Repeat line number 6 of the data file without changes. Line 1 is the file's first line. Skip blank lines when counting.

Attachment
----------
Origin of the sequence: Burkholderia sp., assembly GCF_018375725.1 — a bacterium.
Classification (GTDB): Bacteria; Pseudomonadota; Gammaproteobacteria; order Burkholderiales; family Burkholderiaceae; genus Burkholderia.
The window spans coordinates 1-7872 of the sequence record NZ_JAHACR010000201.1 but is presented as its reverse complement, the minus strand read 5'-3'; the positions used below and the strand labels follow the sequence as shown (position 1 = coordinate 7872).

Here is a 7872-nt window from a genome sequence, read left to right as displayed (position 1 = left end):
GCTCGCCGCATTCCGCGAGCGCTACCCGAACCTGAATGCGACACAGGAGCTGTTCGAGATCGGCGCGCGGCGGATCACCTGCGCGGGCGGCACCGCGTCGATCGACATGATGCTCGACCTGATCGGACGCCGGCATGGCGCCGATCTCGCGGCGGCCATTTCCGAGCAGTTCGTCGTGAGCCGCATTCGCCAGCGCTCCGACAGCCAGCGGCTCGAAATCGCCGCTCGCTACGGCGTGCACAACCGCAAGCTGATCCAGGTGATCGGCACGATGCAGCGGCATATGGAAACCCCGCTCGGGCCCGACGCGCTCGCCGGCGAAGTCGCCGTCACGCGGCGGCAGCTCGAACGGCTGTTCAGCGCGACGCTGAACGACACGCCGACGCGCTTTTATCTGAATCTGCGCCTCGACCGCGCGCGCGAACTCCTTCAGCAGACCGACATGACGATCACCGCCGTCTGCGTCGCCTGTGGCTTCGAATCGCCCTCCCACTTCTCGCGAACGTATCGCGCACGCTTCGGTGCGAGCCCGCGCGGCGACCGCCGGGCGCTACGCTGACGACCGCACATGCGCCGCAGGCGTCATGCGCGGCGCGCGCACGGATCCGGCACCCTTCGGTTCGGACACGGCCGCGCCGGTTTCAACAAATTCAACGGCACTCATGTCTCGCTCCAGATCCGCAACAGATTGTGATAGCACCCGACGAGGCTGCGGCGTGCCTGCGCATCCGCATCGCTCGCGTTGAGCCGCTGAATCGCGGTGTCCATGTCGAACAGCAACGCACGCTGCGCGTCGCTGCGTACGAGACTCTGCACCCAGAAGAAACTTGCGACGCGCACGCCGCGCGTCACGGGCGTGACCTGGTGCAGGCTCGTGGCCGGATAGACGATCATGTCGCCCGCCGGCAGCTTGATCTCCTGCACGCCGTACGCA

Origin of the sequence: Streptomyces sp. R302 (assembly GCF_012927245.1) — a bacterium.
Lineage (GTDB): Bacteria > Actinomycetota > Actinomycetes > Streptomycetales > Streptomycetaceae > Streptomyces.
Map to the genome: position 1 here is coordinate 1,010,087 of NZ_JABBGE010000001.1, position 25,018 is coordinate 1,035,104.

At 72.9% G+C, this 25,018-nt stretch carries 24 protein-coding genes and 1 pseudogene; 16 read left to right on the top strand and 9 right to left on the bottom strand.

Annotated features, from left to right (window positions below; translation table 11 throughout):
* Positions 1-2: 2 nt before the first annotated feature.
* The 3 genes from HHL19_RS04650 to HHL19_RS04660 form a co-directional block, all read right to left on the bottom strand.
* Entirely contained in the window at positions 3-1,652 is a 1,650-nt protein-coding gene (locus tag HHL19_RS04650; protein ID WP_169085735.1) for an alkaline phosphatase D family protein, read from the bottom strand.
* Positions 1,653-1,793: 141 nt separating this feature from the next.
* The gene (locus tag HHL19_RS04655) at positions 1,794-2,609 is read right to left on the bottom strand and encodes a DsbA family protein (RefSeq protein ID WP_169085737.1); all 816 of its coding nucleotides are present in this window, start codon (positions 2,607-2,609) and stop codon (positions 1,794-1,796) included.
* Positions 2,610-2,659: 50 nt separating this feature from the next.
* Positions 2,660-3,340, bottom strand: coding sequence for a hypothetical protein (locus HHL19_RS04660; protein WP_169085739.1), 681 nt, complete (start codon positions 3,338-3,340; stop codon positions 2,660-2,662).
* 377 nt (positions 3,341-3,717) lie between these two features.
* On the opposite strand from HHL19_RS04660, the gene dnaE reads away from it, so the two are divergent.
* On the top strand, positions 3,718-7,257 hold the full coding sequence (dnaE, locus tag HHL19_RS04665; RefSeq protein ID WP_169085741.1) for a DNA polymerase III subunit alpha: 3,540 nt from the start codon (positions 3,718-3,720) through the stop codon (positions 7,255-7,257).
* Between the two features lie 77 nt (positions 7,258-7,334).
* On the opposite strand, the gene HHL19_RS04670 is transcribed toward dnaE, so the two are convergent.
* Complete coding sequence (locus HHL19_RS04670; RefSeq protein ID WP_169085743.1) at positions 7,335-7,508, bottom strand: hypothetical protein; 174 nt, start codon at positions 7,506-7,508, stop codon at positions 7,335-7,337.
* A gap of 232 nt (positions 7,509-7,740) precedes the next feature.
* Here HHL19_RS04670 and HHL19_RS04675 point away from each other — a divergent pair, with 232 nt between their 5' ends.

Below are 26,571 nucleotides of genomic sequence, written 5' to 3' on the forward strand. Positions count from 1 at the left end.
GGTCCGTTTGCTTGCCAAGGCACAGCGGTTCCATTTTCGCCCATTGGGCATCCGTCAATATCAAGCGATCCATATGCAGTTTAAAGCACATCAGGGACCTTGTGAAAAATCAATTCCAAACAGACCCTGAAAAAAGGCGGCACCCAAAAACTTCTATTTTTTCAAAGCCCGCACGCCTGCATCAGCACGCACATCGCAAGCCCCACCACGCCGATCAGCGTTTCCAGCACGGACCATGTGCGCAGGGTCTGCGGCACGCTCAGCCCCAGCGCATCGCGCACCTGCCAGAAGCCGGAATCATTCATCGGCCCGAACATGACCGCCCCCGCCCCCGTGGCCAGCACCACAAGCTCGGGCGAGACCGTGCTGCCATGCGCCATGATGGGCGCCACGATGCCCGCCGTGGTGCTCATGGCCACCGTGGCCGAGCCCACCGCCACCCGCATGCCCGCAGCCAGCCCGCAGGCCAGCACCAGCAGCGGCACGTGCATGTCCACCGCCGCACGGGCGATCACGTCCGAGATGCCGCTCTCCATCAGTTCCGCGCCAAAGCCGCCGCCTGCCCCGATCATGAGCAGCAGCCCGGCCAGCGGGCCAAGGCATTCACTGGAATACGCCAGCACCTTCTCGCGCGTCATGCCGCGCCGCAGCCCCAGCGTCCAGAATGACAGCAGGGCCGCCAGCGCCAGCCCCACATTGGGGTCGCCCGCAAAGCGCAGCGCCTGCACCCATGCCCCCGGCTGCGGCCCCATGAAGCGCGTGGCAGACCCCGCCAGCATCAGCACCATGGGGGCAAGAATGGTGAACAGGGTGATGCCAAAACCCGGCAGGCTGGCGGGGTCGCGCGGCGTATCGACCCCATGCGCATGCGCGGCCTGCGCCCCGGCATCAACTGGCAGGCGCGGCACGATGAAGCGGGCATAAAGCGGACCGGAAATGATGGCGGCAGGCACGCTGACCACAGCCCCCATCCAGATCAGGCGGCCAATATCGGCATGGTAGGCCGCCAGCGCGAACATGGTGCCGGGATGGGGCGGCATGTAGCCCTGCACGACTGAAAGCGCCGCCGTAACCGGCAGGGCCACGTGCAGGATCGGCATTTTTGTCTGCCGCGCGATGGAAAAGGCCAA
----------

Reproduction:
Origin of the sequence: Streptomyces sp. R302 (assembly GCF_012927245.1) — a bacterium.